Have you written your Christmas wish list, checked it twice?
Scores of children around the world are no doubt checking catalogues, searching online stores and dragging parents round shopping centres with the hope of finding what they would like to unwrap on Christmas morning, adding the items to their letters to Santa, aka their parents.
As a parent I fully understand the desire to provide for your children, the gleeful excitement that shines from their faces as they unwrap exactly what they asked for is priceless.
But there is always a cost, financially, to meet the ever growing expectations of children when it comes to receiving gifts at Christmas.
So when the boys sat down this past weekend to write letters to Santa, I was a little nervous as to which organs I’d have to sell to meet their demands.
Thankfully, I needn’t have worried.
Ahren, my sensitive little man, only wrote 3 things on his list. When we asked him if there was anything else, he replied “That’s all I need” and whilst a cuddly toy, computer game and some Lego aren’t exactly necessities, it was a pleasant surprise that he didn’t come up with an eye watering long list of things he wanted to unwrap on Christmas morning.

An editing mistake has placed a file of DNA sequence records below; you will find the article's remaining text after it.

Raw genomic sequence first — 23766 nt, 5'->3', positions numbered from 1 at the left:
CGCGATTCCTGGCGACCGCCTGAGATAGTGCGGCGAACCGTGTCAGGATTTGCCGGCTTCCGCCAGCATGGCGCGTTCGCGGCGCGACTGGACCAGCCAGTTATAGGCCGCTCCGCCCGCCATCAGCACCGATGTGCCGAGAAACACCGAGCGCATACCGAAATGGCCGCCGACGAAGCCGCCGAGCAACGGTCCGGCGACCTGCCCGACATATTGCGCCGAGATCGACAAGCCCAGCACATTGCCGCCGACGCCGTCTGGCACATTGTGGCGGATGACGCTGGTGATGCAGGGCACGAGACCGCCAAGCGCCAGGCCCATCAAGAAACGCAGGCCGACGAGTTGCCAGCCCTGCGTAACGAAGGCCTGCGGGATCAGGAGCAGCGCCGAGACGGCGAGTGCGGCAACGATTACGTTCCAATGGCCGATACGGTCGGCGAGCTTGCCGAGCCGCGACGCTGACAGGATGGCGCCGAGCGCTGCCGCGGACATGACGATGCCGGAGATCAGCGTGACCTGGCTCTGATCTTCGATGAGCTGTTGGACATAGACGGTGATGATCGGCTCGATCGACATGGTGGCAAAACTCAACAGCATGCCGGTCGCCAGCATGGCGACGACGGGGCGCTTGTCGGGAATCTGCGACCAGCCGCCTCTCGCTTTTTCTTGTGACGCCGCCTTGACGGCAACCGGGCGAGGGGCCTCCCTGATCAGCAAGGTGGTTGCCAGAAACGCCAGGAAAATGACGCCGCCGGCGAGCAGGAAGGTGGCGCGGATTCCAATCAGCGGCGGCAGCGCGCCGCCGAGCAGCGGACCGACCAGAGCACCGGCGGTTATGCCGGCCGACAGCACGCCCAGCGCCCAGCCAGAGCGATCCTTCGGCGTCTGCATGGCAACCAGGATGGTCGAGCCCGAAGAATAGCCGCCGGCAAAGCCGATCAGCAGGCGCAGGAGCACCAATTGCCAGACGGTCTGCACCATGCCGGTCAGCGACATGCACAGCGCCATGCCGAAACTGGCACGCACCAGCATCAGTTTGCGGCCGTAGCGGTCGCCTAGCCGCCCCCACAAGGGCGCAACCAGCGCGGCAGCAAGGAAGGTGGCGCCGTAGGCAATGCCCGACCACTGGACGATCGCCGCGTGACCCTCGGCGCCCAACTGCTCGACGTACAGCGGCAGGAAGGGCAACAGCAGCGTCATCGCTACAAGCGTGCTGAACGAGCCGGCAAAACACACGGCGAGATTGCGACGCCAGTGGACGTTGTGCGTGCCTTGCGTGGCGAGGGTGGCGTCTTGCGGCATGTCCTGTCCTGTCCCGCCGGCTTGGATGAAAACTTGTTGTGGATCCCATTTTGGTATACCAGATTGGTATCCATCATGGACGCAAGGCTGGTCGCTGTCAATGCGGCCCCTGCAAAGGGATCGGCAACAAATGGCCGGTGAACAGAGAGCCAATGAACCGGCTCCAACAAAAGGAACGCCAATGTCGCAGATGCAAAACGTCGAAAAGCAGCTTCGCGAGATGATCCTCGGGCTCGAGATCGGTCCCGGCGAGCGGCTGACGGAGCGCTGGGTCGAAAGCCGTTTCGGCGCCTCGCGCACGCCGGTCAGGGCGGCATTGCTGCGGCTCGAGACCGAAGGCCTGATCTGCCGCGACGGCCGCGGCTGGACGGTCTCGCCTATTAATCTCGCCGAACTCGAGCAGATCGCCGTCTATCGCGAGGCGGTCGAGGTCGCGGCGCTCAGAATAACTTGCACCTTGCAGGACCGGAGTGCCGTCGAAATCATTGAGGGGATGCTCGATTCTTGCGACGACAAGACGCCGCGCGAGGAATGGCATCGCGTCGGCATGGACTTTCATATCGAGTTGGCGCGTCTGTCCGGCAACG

Ethan, my cheeky chap, struggled to think of 5 things he would like. The usual Lego, a cuddly toy and some wooden trains being the most important.
Knowing that many families will dig themselves deeper in to debt over the next few weeks to meet the high expectations of their children, I was both relieved and proud that my boys showed such restraint when making their Christmas lists.
I’ve never understood the crazy commercialism over Christmas, and so I’ve strived to educate my children that enjoying family gatherings, helping others and being thankful for what you have are more important than receiving the latest “must have” toy, I’m so glad to see they have been listening.